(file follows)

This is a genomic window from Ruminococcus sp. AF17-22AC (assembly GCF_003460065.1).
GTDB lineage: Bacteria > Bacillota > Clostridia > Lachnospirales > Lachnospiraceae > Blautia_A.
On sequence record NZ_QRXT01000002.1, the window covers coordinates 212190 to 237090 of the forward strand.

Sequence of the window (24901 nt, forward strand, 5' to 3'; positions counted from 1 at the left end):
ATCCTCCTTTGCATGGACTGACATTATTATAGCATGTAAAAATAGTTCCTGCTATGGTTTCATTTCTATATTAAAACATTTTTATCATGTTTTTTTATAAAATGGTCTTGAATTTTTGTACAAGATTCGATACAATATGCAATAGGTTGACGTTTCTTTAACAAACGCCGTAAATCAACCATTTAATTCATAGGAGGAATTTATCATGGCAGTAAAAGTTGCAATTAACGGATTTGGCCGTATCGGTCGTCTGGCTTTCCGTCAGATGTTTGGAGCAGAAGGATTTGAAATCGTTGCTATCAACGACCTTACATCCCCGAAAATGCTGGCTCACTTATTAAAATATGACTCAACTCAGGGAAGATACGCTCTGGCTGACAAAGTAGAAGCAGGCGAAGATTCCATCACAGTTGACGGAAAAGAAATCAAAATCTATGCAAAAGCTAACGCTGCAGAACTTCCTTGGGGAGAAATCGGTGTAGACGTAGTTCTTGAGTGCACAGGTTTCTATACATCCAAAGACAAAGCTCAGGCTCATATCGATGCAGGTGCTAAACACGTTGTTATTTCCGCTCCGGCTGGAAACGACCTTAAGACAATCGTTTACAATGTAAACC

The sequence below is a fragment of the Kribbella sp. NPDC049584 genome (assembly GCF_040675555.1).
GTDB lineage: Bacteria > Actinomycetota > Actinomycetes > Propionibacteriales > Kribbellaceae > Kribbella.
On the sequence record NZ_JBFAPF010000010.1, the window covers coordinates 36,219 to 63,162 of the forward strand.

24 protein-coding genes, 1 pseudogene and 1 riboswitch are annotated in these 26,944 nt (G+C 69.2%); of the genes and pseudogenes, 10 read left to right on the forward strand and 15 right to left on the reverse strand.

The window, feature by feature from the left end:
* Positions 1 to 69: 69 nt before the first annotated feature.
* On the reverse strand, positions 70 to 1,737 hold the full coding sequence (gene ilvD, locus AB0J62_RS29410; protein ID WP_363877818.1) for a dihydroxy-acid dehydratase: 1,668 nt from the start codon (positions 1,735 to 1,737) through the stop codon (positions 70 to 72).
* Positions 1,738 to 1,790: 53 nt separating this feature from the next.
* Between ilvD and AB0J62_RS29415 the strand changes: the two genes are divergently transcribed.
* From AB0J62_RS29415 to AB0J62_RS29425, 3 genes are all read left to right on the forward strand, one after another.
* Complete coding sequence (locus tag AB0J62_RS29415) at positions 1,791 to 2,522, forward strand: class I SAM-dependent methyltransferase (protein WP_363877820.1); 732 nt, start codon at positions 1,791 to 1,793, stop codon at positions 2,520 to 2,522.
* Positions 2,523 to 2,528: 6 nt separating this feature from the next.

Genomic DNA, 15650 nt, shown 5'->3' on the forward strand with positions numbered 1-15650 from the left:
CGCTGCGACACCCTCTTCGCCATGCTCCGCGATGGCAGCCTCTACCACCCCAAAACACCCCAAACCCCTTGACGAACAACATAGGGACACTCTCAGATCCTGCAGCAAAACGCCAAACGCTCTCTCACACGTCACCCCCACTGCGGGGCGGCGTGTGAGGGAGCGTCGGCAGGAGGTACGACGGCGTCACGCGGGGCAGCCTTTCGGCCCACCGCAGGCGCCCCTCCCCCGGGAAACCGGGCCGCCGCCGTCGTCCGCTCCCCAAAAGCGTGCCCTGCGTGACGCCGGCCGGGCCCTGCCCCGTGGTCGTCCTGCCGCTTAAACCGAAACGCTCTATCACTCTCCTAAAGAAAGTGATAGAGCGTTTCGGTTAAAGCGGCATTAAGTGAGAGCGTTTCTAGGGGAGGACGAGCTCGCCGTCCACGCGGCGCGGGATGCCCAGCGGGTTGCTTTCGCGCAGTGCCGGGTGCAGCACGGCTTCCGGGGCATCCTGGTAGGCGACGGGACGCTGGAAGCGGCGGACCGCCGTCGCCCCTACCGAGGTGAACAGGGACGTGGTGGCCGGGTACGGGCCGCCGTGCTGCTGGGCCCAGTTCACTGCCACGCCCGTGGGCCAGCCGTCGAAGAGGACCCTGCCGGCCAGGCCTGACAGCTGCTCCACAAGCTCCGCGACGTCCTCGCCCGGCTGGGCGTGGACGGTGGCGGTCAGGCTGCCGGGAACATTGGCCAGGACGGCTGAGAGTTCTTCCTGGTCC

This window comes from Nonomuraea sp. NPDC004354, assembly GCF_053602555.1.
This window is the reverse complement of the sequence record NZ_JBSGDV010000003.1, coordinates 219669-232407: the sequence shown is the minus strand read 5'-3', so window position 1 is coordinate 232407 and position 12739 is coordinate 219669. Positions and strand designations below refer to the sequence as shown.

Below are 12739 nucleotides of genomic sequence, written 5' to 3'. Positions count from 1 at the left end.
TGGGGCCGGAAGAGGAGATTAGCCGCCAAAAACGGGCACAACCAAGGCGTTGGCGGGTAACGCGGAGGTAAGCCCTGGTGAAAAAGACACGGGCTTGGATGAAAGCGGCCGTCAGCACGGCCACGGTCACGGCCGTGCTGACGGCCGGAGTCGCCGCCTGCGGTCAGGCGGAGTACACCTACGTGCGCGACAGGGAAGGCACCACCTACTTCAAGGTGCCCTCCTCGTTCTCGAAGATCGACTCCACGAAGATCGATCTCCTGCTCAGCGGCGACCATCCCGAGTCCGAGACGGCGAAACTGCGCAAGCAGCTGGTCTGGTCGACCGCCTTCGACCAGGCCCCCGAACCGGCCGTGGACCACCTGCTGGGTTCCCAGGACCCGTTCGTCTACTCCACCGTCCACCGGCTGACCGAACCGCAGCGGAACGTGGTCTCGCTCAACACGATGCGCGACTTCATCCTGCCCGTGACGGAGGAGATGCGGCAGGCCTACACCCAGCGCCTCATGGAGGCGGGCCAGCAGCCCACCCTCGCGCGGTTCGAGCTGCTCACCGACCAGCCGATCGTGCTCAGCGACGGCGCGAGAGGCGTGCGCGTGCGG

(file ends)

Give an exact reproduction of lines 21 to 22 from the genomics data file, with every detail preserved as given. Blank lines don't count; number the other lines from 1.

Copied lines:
This window is the reverse complement of the sequence record NZ_JBSGDV010000003.1, coordinates 219669-232407: the sequence shown is the minus strand read 5'-3', so window position 1 is coordinate 232407 and position 12739 is coordinate 219669. Positions and strand designations below refer to the sequence as shown.

Below are 12739 nucleotides of genomic sequence, written 5' to 3'. Positions count from 1 at the left end.